March 10, 2014, Nasong Village, Ghana—The Catholic Relief Services (CRS) Ghana logo might have been the reason the children kept singing what sounded like “faher!,” at the field van. That seemed right since after they got a good look at the abronis they began calling, “sister!” Dr. Lindsey Peterson and I, newly anointed nuns, waved and smiled each time. On rises, the view was broad and beautiful. Red dirt, rich in iron, marked the road and the mounds for tubers in the yam fields. Not far off, a stretch of trees away, was Togo.
On the way, we stopped in Soboba at the Resource Center for Physically Challenged Persons parking lot to give out the surveys to the enumerators. While we waited for our CRS driver Joseph Anao, two ten-year-old brothers, Wisdom and Hamas, stopped by to talk with Lindsey. They were on the way to the market to get rice for their mother. Lindsey gave them a Lara Bar, they pulled out lightly fried tofu on sticks alternating with grilled onion to share with her. Eureka! Tofu in the village. Soy was in play here. Maybe we wouldn’t see the protein deficiency in children common in other regions.
We moved on to Garimata village. The children remembered us from our tour the day before and double the number gathered—today, some are in dressier clothes. Rap-style music is playing and Lindsey sways a little as she stands. The children begin to sway. She taps a foot. Many feet tap. And so it began. A dance fest in Garimata. Seventy children and some older teens twisting and smiling under a spreading tree. Soon, our project manager at CRS, Phillip Atiim, tells the kids to do their traditional dance and the rap music is gone. The kids begin to do a song, first the boys then the girls in response, and they dance into a line. The line merges into a circle and they dance like they farm: the girls make a hoeing motion bent at the waist; the boys use their arms more vigorously while standing upright. The rhythm of their song, the back and forth, rises and falls. I have to take stock a moment: those are huts behind the children, that’s red, red dirt.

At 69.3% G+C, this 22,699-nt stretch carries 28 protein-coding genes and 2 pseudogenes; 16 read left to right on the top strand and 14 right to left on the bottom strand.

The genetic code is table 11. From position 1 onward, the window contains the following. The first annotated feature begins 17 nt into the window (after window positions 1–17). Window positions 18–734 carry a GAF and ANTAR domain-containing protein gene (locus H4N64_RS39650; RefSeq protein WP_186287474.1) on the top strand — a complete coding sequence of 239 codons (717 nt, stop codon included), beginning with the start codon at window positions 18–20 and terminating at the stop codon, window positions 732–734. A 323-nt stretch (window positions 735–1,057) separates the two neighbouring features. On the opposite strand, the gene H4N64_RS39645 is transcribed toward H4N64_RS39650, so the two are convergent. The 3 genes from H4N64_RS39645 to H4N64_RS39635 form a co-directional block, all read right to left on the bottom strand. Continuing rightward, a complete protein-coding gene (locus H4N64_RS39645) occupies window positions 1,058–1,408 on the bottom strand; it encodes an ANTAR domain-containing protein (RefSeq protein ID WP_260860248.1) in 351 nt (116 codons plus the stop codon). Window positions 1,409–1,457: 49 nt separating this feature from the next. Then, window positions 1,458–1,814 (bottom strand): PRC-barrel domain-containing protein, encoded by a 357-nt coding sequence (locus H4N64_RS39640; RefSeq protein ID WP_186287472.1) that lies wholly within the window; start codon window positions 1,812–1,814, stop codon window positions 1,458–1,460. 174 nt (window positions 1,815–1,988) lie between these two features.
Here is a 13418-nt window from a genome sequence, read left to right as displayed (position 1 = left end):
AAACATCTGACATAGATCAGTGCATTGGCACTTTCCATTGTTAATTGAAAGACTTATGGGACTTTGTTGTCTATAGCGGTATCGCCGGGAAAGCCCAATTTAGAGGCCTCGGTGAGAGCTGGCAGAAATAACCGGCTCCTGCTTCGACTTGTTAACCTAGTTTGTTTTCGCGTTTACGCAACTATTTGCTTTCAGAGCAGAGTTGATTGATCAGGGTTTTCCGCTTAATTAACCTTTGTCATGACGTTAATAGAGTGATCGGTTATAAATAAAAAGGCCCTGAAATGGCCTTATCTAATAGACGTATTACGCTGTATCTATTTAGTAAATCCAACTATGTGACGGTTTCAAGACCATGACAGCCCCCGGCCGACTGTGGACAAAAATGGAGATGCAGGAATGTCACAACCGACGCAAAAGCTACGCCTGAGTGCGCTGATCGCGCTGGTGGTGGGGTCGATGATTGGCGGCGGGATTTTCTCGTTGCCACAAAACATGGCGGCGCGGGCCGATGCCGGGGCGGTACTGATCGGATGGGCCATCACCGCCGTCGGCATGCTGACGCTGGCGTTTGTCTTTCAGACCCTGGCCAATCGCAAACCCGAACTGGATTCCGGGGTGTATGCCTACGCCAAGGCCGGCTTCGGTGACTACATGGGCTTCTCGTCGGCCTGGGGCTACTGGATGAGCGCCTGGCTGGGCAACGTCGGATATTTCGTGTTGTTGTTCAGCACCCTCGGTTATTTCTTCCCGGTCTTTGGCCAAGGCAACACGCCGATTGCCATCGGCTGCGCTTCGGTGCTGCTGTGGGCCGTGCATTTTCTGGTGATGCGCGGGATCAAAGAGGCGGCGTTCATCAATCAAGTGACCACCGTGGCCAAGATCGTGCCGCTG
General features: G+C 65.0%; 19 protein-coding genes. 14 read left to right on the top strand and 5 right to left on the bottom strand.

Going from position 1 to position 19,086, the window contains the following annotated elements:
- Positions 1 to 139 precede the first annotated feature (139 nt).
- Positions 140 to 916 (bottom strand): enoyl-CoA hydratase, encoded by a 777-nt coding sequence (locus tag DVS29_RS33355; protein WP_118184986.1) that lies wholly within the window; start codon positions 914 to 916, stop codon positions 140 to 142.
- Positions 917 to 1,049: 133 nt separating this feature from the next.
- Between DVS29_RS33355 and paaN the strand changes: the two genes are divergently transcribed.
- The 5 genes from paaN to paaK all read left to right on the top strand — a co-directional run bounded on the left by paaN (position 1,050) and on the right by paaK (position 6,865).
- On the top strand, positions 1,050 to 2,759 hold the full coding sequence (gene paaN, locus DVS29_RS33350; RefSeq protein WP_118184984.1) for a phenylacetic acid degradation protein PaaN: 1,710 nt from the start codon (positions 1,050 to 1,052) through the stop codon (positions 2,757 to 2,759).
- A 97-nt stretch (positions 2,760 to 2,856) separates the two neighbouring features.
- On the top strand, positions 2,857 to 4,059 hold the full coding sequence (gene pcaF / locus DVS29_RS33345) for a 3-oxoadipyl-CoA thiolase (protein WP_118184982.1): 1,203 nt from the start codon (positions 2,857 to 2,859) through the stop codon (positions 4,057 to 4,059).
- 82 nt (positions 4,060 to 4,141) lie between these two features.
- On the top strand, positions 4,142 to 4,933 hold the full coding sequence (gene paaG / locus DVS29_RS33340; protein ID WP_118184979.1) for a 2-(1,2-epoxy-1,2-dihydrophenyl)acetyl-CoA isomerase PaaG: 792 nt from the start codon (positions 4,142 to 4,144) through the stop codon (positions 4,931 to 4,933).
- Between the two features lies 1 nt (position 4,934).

The littlest ones tire and drop where they may, taking a nap right in the middle of the action. The older ones begin to break into groups. The dance over, they start to play aware (a-war-ee) a board game in the cities, but here accomplished by making six scoops in the dirt and finding groups of like-looking small stones. All of them want to stay close by, in case other entertainment arises.
Phillip Atiim comes over and we begin to talk about what village entertainment is like normally. He pauses: it’s not like it used to be. There were large compounds when he was young, the elders sat with the youth and told stories. Nowadays, families prefer smaller units and large family groups don’t gather each night.
Phillip and Joseph begin to remember a story they call The Hare and the Guinea. They laugh as they tell it, almost unable to go on. In the hare and guinea story, if anyone gossiped, they would be eaten as punishment. The hare decided to scheme to get the guinea to gossip so he would be eaten. He knew where the guinea walked each day, so one day the hare sat on top of a rock and began hoeing it. The guinea stopped in amazement and said, “What are you doing hoeing a rock?” The hare said he was making his field ready for harvest.
Instead of racing off to tell others that the hare was a little nuts, the guinea just shrugged and smiled. The guinea in the meantime, told the rabbit he was going to have his hair done in rows and began preening. The hare was amazed, since guinea’s have no hair on their heads, and he ran off laughing and telling the story. The rabbit was eaten.
Phillip and Joseph loved the story. Two unbelievable tales, two sneaky animals, a backfire, a moral, all warmed with the memory of elders and village evenings. Damn fine storytelling.